Intro to game audio

Hello! Are your projects coming along? Are you happy with what you’ve done so far? We are have officially started the second half of the programme. If you wish to make changes to your game or review its scope, you can still do it.

This week, we were lucky to greet Neha for an intro on game audio. Neha is a composer and sound designer. She showed, among other things, that audio can be very effective in creating immersion, giving feedback, making people feel emotions and improve our game’s accessibility.

Neha’s Advice

  • Use audio to amplify your game’s experience.
  • Look through sound banks. There are many that offer free ressources, it’s definitely worth it. Be mindful of copyright licenses.
  • When you are looking for a sound, ask yourself what could cause that sound; this is a great way to name it and find it in sound banks.
  • Don’t shy away from recording your own sounds! You can even use your cellphone. Your sounds will be unique and well adapted.

Discover more about game audio in her presentation! (In French only)

Functions of sound

Sounds and music are an integral part of the video game experience. They have multiple functions:

  • Create emotions;
  • Contribute to the game’s æsthetics or stylization
  • Amplify the immersive experience;
  • Provide audio feedback;
  • Sounds can also be the core elements of a game mechanic.

Here are some beautiful examples of game audio soundtrack that enrich the game experience by evoking emotion, expanding the player’s imagination or bringing a strong stylization to the game.

A New Life, by Angela He

Journey, by thatgamecompany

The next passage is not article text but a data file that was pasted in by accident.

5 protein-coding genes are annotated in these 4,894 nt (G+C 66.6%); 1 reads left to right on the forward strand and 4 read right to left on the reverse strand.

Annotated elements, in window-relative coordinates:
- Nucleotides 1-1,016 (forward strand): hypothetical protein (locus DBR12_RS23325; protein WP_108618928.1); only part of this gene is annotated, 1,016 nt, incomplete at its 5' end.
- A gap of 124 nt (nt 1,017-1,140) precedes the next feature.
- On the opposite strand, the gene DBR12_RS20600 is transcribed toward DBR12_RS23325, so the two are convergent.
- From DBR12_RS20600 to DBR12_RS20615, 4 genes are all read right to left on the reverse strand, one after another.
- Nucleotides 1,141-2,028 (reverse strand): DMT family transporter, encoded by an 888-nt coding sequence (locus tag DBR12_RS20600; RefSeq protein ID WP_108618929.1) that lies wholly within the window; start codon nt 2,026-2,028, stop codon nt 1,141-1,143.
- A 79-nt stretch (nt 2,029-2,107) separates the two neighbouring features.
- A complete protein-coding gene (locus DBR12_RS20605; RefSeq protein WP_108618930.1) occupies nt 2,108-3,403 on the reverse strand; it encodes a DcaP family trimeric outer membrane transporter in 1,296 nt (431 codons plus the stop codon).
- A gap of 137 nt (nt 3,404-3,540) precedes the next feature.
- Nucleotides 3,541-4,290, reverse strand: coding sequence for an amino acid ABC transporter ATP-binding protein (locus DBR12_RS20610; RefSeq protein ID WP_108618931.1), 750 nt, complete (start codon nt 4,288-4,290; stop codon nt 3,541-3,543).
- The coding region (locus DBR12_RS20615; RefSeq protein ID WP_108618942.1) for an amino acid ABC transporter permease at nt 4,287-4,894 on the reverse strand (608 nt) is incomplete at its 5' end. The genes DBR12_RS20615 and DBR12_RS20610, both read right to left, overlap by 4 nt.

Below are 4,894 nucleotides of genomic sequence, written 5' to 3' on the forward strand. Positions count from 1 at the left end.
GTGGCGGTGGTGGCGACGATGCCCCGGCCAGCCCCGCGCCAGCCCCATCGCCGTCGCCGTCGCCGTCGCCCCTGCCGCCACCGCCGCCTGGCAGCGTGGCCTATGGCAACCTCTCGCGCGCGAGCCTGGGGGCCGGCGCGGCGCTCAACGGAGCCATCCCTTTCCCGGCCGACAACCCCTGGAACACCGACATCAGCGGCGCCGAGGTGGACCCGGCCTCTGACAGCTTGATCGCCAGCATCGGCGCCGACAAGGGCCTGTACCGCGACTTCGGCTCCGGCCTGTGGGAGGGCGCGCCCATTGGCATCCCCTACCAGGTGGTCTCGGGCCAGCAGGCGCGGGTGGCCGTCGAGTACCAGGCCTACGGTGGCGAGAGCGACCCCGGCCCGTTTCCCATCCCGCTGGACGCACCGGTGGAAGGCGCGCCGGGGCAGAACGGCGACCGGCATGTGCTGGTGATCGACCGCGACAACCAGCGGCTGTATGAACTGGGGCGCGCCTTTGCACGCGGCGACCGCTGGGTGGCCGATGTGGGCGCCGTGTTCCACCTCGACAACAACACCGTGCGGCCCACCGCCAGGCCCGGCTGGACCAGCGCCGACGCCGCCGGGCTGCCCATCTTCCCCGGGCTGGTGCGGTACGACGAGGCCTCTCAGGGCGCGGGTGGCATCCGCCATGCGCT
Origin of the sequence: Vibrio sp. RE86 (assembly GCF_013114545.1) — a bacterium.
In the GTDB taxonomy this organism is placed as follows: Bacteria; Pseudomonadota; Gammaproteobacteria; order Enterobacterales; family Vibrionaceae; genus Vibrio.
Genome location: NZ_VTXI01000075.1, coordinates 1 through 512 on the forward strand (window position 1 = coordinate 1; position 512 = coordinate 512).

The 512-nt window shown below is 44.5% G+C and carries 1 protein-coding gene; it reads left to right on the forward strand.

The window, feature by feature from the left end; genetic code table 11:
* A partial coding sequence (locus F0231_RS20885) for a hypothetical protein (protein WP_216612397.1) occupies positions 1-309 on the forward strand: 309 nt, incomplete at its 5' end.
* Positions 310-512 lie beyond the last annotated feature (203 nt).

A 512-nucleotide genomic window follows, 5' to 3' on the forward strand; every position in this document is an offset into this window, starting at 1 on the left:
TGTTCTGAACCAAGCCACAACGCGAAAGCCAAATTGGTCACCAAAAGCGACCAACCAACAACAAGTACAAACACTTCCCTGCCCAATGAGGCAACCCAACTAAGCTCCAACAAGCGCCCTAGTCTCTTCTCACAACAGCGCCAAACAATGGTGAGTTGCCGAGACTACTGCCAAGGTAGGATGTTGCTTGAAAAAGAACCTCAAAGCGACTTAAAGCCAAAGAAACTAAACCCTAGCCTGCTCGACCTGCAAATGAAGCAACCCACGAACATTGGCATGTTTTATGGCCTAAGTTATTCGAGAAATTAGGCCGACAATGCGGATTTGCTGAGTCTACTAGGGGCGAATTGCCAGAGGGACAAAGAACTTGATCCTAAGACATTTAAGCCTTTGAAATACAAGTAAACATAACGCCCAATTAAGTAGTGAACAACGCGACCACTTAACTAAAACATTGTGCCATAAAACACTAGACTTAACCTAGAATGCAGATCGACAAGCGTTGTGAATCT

Katamary Damacy REROLL, by Bandai Namco

How to source audio

Once you have established your audio direction, you will need to source audio. You can of course create your own wounds, but there exists a large number of sound database where you can find all the sounds you will need for your game.

Be mindful of creative commons licensing levels of all the sounds you find so you can use, modify and distribute them legally.

Here are some advice in last year’s presentation.

How to edit audio

If you chose to use existing sound assets, you will probably want to edit them to shorten or extend them, to make them slower or faster, to create a loop, or to combine them. Here are the main steps to edit audio:

  • Import the sounds in a DAW (Digital Audio Workstation)
  • Modify the sounds, that is
    • Check volumes
    • Add Fades
    • Add FX
  • Export sounds (Bounce)

Wrap up


  • What do you want sound to do for your project?
  • Make sure art & sound are cohesive – æsthetic matters.
  • Make a list of your sound assets and organize them in priority.


  • How will you acquire MX, FX et DX? Will you create them? How? If not, where will you find them? Will you modify them? How?
  • Make sure your looped music (MX) and repetitive effects (FX) are sustainable and do not create a sense of annoyance for the players.

Be creative and have fun!

  • You don’t have to follow the same sounds as AAA games.
  • Try layering and combining different sounds.
  • Try recording noises around you
  • Experiment and have fun!

Atelier audio pour le jeu

Neha nous a aussi donné un atelier pratique de conception sonore. Elle s’est concentré sur l’outil Reaper. Lancez-vous !

Note : nous avons eu un petit soucis d’audio durant l’atelier (n’est-ce pas à propos!?), Neha a bien pris le temps de revenir sur les éléments manquants.

Game audio workshop

Neha also presented a workshop on sound design. She focused on the tool Reaper. Dive in!

Note: we had a little audio problem during the workshop (fitting, isn’t it?!). Neha took the time to go back and explain any missing element.


  • Continue working on your game prototype.
  • Integrate a complete testable game loop.
  • Make a list of your sound assets and organize them in priority.

Next week, we’ll talk about narrative design.

See you then and have fun making your game!

Posted in Game Incubator, News, Pixelles Game Incubator 9
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